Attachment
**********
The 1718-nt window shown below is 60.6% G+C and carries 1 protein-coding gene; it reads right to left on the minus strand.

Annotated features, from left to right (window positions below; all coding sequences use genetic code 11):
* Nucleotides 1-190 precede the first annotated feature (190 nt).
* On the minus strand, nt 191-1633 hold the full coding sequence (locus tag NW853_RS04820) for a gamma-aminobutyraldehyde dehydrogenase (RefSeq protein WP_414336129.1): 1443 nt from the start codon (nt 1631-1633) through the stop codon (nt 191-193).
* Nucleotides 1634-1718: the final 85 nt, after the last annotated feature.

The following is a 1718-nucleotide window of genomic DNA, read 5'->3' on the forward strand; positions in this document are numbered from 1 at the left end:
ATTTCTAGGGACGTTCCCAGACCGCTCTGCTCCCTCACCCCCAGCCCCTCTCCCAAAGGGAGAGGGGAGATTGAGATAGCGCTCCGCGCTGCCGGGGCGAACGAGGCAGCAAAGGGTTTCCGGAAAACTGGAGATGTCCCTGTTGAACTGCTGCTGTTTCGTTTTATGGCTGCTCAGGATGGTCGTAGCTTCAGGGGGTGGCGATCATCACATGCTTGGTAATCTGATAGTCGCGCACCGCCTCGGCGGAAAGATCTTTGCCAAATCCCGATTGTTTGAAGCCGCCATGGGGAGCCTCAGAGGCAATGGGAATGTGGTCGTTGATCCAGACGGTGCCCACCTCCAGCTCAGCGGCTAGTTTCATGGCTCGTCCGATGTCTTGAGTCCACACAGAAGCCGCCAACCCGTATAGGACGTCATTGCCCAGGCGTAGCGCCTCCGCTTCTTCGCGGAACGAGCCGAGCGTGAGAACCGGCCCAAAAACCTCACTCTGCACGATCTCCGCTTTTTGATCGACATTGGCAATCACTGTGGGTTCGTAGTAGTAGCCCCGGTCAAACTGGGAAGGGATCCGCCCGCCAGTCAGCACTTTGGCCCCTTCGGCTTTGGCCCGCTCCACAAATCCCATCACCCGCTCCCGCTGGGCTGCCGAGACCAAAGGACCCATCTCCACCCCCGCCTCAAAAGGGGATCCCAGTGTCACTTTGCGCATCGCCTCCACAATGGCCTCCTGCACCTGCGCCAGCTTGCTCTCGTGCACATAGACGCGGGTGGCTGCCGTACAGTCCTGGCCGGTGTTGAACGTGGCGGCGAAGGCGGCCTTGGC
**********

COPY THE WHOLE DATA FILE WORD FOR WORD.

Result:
The 1718-nt window shown below is 60.6% G+C and carries 1 protein-coding gene; it reads right to left on the minus strand.

Annotated features, from left to right (window positions below; all coding sequences use genetic code 11):
* Nucleotides 1-190 precede the first annotated feature (190 nt).
* On the minus strand, nt 191-1633 hold the full coding sequence (locus tag NW853_RS04820) for a gamma-aminobutyraldehyde dehydrogenase (RefSeq protein WP_414336129.1): 1443 nt from the start codon (nt 1631-1633) through the stop codon (nt 191-193).
* Nucleotides 1634-1718: the final 85 nt, after the last annotated feature.

The following is a 1718-nucleotide window of genomic DNA, read 5'->3' on the forward strand; positions in this document are numbered from 1 at the left end:
ATTTCTAGGGACGTTCCCAGACCGCTCTGCTCCCTCACCCCCAGCCCCTCTCCCAAAGGGAGAGGGGAGATTGAGATAGCGCTCCGCGCTGCCGGGGCGAACGAGGCAGCAAAGGGTTTCCGGAAAACTGGAGATGTCCCTGTTGAACTGCTGCTGTTTCGTTTTATGGCTGCTCAGGATGGTCGTAGCTTCAGGGGGTGGCGATCATCACATGCTTGGTAATCTGATAGTCGCGCACCGCCTCGGCGGAAAGATCTTTGCCAAATCCCGATTGTTTGAAGCCGCCATGGGGAGCCTCAGAGGCAATGGGAATGTGGTCGTTGATCCAGACGGTGCCCACCTCCAGCTCAGCGGCTAGTTTCATGGCTCGTCCGATGTCTTGAGTCCACACAGAAGCCGCCAACCCGTATAGGACGTCATTGCCCAGGCGTAGCGCCTCCGCTTCTTCGCGGAACGAGCCGAGCGTGAGAACCGGCCCAAAAACCTCACTCTGCACGATCTCCGCTTTTTGATCGACATTGGCAATCACTGTGGGTTCGTAGTAGTAGCCCCGGTCAAACTGGGAAGGGATCCGCCCGCCAGTCAGCACTTTGGCCCCTTCGGCTTTGGCCCGCTCCACAAATCCCATCACCCGCTCCCGCTGGGCTGCCGAGACCAAAGGACCCATCTCCACCCCCGCCTCAAAAGGGGATCCCAGTGTCACTTTGCGCATCGCCTCCACAATGGCCTCCTGCACCTGCGCCAGCTTGCTCTCGTGCACATAGACGCGGGTGGCTGCCGTACAGTCCTGGCCGGTGTTGAACGTGGCGGCGAAGGCGGCCTTGGC